28 September 1826
Bridges are amazing structures. Spanning rivers, gorges, bays and even open ocean, they are testaments to the ingenuity of the engineers who designed them and the courage and ability of the workers who constructed them. Who hasn’t crossed a bridge and wondered what’s holding it up and experienced a frisson of excitement or even terror? The longest bridge in the world over water connects Hong Kong to Macau and the city of Zhuhai on the Chinese mainland, a distance of 55 kilometres, of which a 6.7-kilometre stretch midway is an under-water tunnel between two artificial islands to allow ocean-going ships to travel up the Pearl River estuary. It opened in 2018. Canada’s Confederation Bridge, which links Prince Edward Island to New Brunswick, is 12.9 kilometres long. At the other extreme is Bermuda’s Somerset Bridge that connects Somerset Island with the “mainland.” Dating back to 1620, it is reputedly the smallest drawbridge in the world. Operated by hand, it is just wide enough to allow a mast of a sailboat travelling between the Great Sound and Ely’s Harbour to pass through the gap.
In Canada’s capital, six bridges span the mighty Ottawa River: the Alexandra (or Interprovincial) Bridge; the Champlain Bridge; the Chaudière Bridge; the Macdonald-Cartier Bridge; the Portage Bridge; and the Prince of Wales Bridge (now closed). While the current Chaudière Bridge dates from 1919, it is the site of the first and for a long time the only bridge across the Ottawa River.
The need for a bridge crossing the Ottawa River became apparent after work commenced on the Rideau Canal in the summer of 1826 under the direction of Lieutenant Colonel John By of the Royal Engineers. With only wilderness on the Upper Canada side, workers and supplies had to be ferried across the river from Wright’s Town (later known as Hull) in Lower Canada, the only settlement of any consequence in the region, where labourers were billeted and shops and stores could be had. (American Philemon Wright had founded Wright’s Town in 1804.) As this was unsatisfactory to all, Colonel By and his engineering colleagues decided to build a bridge as quickly as possible, their haste probably encouraged by the approach of winter.
Their plan was to build a series of bridges to link Lower Canada on the northern shore of the Ottawa River to Upper Canada on the southern shore at the Chaudière Falls where the river temporarily narrows, using the islands mid-river as stepping stones. All were to be made of stone and masonry except for the widest section which was to be made of wood given the width of the gap, the depth of the water and the speed of the current. Col. By later modified this plan. Five of the seven bridges were made of wood—(from south to north over the river,) a 117-foot truss bridge, a small bridge over a deep chasm, a 160-foot bridge, a 212-foot truss bridge, a 180-foot bridge, and two limestone bridges.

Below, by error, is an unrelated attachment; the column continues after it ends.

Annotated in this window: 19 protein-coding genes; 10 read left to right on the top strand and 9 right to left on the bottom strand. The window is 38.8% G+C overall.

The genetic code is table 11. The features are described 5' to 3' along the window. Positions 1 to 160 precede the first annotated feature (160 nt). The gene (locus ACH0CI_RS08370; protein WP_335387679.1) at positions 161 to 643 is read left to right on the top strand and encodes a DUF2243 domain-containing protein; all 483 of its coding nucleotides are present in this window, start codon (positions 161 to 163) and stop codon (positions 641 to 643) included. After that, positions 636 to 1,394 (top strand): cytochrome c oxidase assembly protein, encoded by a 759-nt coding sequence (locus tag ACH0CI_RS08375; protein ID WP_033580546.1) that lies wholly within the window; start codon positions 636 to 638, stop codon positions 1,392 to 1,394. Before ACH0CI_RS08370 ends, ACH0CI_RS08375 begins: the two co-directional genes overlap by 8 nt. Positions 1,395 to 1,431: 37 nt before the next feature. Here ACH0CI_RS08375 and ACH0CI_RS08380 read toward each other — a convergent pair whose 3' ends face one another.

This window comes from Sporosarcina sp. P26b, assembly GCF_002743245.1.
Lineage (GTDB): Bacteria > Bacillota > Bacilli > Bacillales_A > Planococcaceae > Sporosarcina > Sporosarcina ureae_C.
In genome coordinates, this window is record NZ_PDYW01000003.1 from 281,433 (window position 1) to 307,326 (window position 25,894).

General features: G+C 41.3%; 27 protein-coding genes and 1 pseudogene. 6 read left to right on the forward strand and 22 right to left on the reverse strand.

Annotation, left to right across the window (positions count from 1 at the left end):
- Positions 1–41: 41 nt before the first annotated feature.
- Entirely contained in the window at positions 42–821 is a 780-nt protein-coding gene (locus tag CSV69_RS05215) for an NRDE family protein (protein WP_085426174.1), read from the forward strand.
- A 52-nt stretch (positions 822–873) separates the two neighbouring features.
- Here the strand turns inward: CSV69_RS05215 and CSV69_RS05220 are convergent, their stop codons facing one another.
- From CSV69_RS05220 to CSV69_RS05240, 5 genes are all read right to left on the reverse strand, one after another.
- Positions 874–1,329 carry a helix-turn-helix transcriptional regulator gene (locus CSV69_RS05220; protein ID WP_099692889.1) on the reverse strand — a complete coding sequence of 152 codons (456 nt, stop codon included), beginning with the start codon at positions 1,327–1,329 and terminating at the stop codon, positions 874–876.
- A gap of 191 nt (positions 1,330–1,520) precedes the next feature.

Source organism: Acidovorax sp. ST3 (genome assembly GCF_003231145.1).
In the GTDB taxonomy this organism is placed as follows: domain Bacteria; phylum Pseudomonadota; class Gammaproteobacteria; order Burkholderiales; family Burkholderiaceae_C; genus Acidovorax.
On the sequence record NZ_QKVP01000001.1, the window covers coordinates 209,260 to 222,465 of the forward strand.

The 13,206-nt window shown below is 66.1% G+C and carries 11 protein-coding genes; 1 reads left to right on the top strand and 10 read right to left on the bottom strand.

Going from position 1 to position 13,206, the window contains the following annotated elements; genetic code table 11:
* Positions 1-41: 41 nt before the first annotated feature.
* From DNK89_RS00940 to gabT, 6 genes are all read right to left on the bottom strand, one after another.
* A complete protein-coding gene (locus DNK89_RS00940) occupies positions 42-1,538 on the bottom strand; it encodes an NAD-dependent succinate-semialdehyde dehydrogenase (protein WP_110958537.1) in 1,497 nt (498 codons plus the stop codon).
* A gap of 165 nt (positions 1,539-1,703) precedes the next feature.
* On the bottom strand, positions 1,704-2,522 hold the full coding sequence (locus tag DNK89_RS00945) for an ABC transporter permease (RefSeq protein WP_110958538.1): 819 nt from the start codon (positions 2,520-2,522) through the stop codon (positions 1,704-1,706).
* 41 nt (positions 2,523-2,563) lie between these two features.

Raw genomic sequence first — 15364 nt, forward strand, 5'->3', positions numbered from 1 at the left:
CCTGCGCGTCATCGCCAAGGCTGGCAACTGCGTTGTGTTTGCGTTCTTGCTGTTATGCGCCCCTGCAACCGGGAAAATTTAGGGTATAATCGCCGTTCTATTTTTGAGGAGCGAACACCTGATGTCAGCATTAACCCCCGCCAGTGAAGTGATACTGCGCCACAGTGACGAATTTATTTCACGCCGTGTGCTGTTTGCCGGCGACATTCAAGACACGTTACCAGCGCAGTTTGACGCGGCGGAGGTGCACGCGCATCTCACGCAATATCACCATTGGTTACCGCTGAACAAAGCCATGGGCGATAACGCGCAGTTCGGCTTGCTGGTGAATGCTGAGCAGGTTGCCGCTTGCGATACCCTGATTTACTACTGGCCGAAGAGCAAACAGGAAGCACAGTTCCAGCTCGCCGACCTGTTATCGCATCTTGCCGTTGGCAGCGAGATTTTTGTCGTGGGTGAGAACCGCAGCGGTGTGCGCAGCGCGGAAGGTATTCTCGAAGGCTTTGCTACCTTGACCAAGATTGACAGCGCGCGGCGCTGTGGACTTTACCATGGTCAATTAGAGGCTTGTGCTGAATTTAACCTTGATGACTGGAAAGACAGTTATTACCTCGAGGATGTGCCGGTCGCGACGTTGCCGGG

After a quick survey—these were the days long before environmental assessments—construction began. On 28 September 1826, General George Ramsay, 9th Earl Dalhousie and Governor General of British North America, placed several George IV silver coins under a foundation stone on the Lower Canadian shore. Colonel Durnford of the Royal Engineers, Colonel John By, and a number of prominent area landowners, including Nicholas Sparks, Thomas McKay and Philemon Wright, attended the ceremony.
Three weeks into the construction, the first masonry arch on the Lower Canada side collapsed when the temporary supporting falsework was removed. Colonel By ordered work to recommence immediately with new plans drawn up by Thomas Burrowes, the assistant overseer of works. The new, hammered stone arch was completed by early January 1827 despite atrocious working conditions. Spray from the nearby falls froze thickly onto the workers’ clothes despite rough wooden screens being installed to shelter them. The second arch was finished by the summer of 1827.
The biggest challenge was bridging the Chaudière itself, also known in English as the Giant Kettle. To link its two sides, Captain Asterbrooks of the Royal Artillery fired a brass cannon loaded with a ½-inch rope to workmen on Chaudière Island. Twice he failed, the rope breaking. But he succeeded with a 1-inch rope. Once workers had a hold of it, they were able to haul over larger cables. Two ten-foot wooden trestles were constructed on either side with ropes stretched over their top and fastened to the rocks. The workers fashioned a precarious footbridge with a rope handrail. It swayed in the wind and sagged to within seven feet of the raging torrent beneath it. It must have been terrifying to cross. In his 1832 book The British Dominions in North America, Joseph Bouchette wrote: “We cannot forebear associating with our recollections of this picturesque bridge the heroism of a distinguished peeress [Countess Dalhousie], who we believe, was the first woman to venture across it.” The bridge’s ropes were then replaced with stronger chains. But as workmen were planking the floor of the bridge, the last step in its construction, disaster struck. First one then the other chain broke, throwing men and their equipment into the raging torrent. While accounts vary, as many as three men drowned.
Undeterred by the tragedy, Colonel By immediately got back to work. This time, workmen constructed stronger trestles and bridged the gap with two 8-inch link chain cables. Two large scows, a type of flat-bottomed boat, were built and moored securely in the location of the bridge. Jack screws placed on the scows supported the bridge during its construction. Unbelievably, just prior to the bridge’s completion, a strong gale flipped it over. Workmen were obliged to cut the bridge free which sent it sailing down the Ottawa river, coming to land close to the entrance of the Rideau Canal. Reportedly, the Chief workman, Mr. Drummond, shed tears in frustration.
Again, Colonel By persevered; his next bridge held. Supported by chains made of 1 3/4-inch thick iron and 10-inch links, the wooden bridge was 212 feet long, 30 feet wide and roughly 40 feet above the water, high enough to escape damage during the spring freshet. It was completed in the summer of 1828, two years after construction had commenced. Upper and Lower Canada were finally united. Fittingly, Col. By called it the Union Bridge.